Legacy Post Disclaimer

This is a #Legacy post imported from The Apalachicola Time’s previous platform. If you’re experiencing issues with this article, please email us at news@nevespublishing.com.


Museum remembers costly battle on Okinawa

Starting April 1 and lasting until May 15, the Camp Gordon Johnston World War II Museum will present a special exhibit on the most violent and costliest campaign of the war, the battle to take Okinawa.

The battle started with the capture of the Kerama Islands by the 77th Infantry Division on March 26, 1945, and ended 98 days later on July 2. This effort involved three Marine divisions and four infantry divisions making up the 10th Army, which had its own tactical air force, and was supported by naval and amphibious commands.

The battle cost more lives on both sides than any other campaign in the Pacific. The taking of Okinawa provided a base from which Operation Downfall, the invasion of the Japanese mainland, was to be launched. The invasion, of course, was made unnecessary by the surrender of Japan in September 1945.

This exhibit opens Thursday, April 1 at 11 a.m. and will be on display at the museum until Saturday, May 15 at 5 p.m.  Included in the exhibit will be historic photos and Marine Corps artifacts, some of which were recently acquired. There is no charge for admission, but donations are gladly accepted.

Camp Gordon Johnston WWII Museum is directly across from Carrabelle Public Beach Park at 1873 Hwy 98 West. For more information, contact the museum at 697-8575 or museum@campgordonjohnston.com. Funded in part by the Franklin County Tourist Development Council.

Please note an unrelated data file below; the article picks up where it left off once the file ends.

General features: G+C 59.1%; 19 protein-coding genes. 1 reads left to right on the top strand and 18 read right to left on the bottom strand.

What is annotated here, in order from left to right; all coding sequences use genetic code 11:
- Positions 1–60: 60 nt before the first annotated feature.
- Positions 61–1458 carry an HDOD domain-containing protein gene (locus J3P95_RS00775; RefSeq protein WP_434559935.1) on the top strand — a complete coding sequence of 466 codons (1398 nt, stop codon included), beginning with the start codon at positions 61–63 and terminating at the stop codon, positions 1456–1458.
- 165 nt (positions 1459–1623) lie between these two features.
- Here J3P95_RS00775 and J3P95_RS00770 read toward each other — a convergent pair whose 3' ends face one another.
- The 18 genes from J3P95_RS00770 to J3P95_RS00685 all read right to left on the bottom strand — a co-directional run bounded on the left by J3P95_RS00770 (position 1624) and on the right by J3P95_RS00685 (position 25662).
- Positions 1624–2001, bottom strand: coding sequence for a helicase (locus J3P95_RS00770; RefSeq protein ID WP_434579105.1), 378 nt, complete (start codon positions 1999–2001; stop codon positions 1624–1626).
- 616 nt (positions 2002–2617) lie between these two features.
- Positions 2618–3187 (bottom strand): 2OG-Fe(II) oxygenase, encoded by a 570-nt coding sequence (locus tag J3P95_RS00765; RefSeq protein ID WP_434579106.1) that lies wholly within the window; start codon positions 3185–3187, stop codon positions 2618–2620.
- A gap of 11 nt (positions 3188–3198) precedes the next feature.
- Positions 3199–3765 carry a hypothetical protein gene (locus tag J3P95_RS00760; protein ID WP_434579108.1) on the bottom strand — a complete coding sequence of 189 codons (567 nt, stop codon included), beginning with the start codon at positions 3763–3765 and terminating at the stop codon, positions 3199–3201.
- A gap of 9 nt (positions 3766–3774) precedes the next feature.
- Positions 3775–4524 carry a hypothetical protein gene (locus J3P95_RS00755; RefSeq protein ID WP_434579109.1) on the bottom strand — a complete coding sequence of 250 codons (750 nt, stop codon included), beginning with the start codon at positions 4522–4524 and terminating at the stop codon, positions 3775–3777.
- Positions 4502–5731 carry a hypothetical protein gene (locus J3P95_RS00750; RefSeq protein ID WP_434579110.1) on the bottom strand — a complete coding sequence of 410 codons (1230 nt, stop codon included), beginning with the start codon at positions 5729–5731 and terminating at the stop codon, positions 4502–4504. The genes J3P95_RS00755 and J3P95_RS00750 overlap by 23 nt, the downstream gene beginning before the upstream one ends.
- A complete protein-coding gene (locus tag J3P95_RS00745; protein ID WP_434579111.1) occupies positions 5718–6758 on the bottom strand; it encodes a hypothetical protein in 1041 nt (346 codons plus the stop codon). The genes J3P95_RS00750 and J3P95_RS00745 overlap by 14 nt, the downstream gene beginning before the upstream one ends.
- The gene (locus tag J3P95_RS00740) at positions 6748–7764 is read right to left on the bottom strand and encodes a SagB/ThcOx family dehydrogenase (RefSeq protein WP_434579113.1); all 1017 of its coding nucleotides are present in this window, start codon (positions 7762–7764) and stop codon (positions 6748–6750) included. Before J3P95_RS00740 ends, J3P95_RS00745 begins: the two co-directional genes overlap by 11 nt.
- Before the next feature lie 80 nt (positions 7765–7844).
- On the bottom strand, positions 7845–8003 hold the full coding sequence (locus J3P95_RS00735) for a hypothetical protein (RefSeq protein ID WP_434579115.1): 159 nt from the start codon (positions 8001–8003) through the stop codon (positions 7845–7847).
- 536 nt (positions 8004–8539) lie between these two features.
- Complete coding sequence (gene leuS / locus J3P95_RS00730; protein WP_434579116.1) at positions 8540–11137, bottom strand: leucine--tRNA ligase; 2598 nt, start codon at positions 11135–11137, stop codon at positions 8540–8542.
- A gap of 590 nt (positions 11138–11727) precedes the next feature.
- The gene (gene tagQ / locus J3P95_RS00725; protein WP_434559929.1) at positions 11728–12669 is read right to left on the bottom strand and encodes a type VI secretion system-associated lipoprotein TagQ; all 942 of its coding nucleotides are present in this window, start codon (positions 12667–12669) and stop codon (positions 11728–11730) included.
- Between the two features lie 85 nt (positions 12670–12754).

This article originally appeared on The Apalachicola Times: Museum remembers costly battle on Okinawa

Similar Posts

Meet the Editor

David Adlerstein, The Apalachicola Times’ digital editor, started with the news outlet in January 2002 as a reporter.

Prior to then, David Adlerstein began as a newspaperman with a small Boston weekly, after graduating magna cum laude from Brandeis University in Waltham, Massachusetts. He later edited the weekly Bellville Times, and as business reporter for the daily Marion Star, both not far from his hometown of Columbus, Ohio.

In 1995, he moved to South Florida, and worked as a business reporter and editor of Medical Business newspaper. In Jan. 2002, he began with the Apalachicola Times, first as reporter and later as editor, and in Oct. 2020, also began editing the Port St. Joe Star.

Wendy Weitzel The Star Digital Editor

Leave a Reply

Your email address will not be published. Required fields are marked *

This site is protected by reCAPTCHA and the Google Privacy Policy and Terms of Service apply.